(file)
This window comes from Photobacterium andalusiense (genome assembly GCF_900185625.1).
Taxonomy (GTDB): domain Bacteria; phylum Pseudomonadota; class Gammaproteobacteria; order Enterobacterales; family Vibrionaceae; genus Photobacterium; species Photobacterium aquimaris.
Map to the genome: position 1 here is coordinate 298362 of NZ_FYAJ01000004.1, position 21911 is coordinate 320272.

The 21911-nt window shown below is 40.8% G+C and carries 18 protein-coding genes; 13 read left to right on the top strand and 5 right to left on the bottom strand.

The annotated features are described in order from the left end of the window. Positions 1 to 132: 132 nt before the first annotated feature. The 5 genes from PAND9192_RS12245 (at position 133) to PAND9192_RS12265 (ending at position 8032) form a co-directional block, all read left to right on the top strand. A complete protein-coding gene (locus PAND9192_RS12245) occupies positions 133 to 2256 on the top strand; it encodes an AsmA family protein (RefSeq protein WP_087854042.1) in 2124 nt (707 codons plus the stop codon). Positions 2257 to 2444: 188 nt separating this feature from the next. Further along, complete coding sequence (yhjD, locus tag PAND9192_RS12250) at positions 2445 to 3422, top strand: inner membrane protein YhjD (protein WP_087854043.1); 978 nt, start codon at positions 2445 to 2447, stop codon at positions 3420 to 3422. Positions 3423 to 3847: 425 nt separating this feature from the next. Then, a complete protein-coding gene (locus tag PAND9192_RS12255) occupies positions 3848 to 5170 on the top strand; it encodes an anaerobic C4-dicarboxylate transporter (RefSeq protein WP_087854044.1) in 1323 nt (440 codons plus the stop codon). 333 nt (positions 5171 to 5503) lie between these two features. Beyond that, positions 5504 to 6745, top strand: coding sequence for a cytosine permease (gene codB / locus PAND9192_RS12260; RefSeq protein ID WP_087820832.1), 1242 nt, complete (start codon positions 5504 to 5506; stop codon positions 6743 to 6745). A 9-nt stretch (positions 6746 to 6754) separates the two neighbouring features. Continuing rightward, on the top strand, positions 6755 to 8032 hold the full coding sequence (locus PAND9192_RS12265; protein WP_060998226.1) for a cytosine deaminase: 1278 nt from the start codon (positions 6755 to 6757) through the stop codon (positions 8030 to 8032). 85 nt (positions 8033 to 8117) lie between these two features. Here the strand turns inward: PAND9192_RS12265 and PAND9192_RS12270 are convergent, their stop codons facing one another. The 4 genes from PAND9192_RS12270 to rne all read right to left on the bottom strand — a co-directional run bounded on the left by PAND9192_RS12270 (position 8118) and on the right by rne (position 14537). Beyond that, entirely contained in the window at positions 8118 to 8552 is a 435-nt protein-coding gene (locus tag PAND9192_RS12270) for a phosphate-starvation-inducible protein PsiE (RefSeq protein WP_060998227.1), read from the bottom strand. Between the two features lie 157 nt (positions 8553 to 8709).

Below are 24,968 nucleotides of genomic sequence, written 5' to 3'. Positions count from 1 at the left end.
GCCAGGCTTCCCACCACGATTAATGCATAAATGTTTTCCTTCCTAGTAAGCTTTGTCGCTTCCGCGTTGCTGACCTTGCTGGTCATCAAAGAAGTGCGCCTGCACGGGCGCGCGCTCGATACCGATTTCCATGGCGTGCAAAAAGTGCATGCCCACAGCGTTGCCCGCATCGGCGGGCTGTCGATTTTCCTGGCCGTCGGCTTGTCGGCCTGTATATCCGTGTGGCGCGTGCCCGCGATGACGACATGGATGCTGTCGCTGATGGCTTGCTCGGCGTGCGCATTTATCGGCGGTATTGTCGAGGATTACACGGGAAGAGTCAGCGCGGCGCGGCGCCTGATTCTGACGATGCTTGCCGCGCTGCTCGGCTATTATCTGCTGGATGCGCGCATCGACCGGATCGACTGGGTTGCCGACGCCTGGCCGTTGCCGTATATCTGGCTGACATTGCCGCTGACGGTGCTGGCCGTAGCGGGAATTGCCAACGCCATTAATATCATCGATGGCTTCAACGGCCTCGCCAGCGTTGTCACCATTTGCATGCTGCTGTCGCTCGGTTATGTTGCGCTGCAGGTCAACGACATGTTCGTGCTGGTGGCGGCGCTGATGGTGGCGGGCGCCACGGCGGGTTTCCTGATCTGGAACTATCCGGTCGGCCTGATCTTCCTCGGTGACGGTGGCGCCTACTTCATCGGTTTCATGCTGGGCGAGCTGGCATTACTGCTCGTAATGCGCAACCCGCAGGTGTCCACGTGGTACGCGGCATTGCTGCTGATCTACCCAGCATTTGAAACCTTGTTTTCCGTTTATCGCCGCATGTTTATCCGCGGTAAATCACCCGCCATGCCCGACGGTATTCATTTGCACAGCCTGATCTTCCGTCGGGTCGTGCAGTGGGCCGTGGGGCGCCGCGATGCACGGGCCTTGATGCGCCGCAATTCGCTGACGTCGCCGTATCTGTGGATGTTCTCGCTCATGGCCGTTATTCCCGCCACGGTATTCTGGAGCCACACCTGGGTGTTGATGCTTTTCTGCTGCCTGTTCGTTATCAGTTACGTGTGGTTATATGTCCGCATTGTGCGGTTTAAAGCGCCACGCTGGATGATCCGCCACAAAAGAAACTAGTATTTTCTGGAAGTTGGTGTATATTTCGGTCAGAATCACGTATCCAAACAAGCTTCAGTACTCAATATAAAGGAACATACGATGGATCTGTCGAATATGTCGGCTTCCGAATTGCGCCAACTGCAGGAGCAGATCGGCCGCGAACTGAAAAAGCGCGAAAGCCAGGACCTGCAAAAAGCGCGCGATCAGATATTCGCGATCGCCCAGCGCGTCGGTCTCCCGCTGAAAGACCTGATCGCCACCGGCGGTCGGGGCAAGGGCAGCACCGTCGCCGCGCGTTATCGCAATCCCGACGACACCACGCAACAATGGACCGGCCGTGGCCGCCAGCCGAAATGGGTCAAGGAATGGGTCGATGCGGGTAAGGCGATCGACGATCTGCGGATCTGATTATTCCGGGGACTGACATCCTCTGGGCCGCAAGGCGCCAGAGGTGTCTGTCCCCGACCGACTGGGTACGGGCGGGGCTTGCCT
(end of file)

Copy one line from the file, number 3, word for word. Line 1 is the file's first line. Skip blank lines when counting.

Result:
Map to the genome: position 1 here is coordinate 298362 of NZ_FYAJ01000004.1, position 21911 is coordinate 320272.